Pictured here in the winter of 1937 is an International TD 35 crawler tractor hauling pulpwood in the Rainy River District of Northwestern Ontario.
As early as 1912, a pulp and paper mill had been built in nearby Fort Frances producing newsprint to supply the United States market, given its location adjacent to International Falls, Minnesota.
By the 1920s, daily production from the mill had reached 150 tons of high quality newsprint.
Although similar to the gas-powered International T 35, the TD 35 crawlers were powered by a 4-cylinder diesel engine rated at 40 hp.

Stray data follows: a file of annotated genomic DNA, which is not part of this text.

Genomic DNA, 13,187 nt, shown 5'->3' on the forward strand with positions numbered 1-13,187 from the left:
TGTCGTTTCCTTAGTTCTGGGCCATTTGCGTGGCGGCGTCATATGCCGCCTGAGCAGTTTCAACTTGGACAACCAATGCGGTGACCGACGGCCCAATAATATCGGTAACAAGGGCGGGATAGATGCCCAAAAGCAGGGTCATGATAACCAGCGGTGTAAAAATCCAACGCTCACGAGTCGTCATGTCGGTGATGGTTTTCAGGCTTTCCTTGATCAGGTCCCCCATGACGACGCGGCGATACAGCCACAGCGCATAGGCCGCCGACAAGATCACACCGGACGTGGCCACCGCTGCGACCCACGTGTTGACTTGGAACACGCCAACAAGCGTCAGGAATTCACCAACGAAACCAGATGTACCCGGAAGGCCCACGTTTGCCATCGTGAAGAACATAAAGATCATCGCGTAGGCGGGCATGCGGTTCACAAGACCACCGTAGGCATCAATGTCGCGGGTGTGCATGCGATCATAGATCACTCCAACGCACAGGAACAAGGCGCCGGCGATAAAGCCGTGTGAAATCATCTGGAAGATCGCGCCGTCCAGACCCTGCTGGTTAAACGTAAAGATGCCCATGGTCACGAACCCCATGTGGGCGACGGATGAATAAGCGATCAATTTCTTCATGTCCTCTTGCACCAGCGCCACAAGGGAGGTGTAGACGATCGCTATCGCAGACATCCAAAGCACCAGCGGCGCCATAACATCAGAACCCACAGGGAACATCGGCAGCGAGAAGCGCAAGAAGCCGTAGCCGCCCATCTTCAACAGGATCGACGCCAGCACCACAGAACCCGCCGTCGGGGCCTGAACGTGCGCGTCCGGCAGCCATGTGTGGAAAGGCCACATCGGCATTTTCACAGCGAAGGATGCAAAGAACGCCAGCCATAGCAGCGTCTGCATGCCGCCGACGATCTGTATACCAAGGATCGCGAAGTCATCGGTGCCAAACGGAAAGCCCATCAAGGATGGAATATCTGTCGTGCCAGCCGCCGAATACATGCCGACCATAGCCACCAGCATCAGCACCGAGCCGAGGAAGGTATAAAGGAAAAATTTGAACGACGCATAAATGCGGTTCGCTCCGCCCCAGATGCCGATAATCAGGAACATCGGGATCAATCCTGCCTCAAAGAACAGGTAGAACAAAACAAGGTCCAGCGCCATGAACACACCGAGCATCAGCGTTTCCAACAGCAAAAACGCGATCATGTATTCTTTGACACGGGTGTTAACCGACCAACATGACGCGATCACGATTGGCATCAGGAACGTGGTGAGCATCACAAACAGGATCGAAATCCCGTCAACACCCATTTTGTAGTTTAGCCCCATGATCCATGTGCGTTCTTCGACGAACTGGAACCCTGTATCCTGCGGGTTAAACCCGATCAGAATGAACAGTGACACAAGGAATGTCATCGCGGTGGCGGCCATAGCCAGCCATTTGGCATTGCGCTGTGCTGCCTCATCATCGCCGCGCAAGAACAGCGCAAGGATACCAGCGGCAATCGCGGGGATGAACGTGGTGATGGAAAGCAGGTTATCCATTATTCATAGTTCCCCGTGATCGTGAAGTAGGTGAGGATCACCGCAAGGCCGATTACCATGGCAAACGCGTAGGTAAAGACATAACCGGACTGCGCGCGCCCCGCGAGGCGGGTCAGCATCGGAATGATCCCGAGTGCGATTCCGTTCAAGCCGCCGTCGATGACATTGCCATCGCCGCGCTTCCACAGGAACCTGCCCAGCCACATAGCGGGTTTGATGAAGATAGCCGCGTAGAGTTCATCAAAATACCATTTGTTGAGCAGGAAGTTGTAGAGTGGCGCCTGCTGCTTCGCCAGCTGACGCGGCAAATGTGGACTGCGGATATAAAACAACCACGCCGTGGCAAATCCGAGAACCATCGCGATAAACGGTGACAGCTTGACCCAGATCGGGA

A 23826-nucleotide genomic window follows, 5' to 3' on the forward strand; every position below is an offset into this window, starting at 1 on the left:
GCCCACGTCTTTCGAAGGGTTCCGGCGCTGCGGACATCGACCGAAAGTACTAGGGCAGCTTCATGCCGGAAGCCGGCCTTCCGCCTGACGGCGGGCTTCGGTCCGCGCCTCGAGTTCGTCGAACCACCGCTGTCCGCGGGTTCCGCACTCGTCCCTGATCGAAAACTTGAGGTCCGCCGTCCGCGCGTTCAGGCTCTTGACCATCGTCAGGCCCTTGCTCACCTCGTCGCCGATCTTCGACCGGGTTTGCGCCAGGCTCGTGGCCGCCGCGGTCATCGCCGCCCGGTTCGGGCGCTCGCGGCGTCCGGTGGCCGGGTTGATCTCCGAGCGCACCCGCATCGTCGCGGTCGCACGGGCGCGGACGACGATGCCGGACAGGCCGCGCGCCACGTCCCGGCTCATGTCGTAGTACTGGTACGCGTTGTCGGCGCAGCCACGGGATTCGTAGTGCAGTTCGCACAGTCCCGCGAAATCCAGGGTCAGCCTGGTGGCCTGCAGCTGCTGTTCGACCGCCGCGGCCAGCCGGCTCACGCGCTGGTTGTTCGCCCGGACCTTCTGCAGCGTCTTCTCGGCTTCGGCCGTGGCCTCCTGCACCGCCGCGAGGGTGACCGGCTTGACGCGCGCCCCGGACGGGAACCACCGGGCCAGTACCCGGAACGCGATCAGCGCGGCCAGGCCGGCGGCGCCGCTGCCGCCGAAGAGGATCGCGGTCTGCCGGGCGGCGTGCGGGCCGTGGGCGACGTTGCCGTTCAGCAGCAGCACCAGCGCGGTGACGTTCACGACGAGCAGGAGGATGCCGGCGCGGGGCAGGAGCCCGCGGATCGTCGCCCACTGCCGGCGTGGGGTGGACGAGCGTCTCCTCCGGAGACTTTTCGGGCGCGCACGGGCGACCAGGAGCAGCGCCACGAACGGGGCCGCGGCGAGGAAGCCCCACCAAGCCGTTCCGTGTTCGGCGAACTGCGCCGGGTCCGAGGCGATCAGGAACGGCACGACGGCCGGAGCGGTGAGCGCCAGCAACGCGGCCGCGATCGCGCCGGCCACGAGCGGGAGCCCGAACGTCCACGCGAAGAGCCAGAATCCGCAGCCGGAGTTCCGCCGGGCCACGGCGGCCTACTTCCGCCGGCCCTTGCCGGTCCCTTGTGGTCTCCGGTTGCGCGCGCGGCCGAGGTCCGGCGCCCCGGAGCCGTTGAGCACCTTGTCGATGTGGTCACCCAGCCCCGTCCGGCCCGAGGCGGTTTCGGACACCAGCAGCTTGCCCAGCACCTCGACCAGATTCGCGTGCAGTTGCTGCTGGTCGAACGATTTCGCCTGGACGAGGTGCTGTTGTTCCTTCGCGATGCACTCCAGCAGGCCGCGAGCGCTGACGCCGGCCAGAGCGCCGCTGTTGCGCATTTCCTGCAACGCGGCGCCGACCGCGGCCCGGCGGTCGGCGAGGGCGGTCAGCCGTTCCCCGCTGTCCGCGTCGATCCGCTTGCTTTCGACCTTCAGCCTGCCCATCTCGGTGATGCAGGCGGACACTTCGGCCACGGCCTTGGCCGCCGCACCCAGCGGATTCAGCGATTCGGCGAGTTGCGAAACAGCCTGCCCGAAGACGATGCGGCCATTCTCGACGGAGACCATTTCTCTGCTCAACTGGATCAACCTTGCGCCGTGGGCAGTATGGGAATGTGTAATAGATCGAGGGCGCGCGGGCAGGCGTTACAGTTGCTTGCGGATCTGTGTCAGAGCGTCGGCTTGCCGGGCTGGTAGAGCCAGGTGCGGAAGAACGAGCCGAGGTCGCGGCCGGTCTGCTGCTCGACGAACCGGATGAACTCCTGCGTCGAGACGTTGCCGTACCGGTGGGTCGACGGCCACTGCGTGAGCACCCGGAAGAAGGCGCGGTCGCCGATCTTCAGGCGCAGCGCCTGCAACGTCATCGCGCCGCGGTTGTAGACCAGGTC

Some 5,000 units were built over a two-year period ending in 1939. Favoured by loggers and contractors alike, these crawlers sold for around $3,000 at the time.
These were hardy operators with no amenities such as cabs or heaters in the winters of old.
To see more than 60 restored pieces of vintage construction equipment in action, be sure to attend Historical Construction Equipment Association (HCEA) Canada’s two events coming up in 2020.
The June 2-day show, ‘Wheels & Tracks in Motion’ along with the October event, ‘Last Blast’, are both held at the Simcoe County Museum near Barrie, Ont.
HCEA Canada is a Proud Community Heritage Partner of the Simcoe County Museum.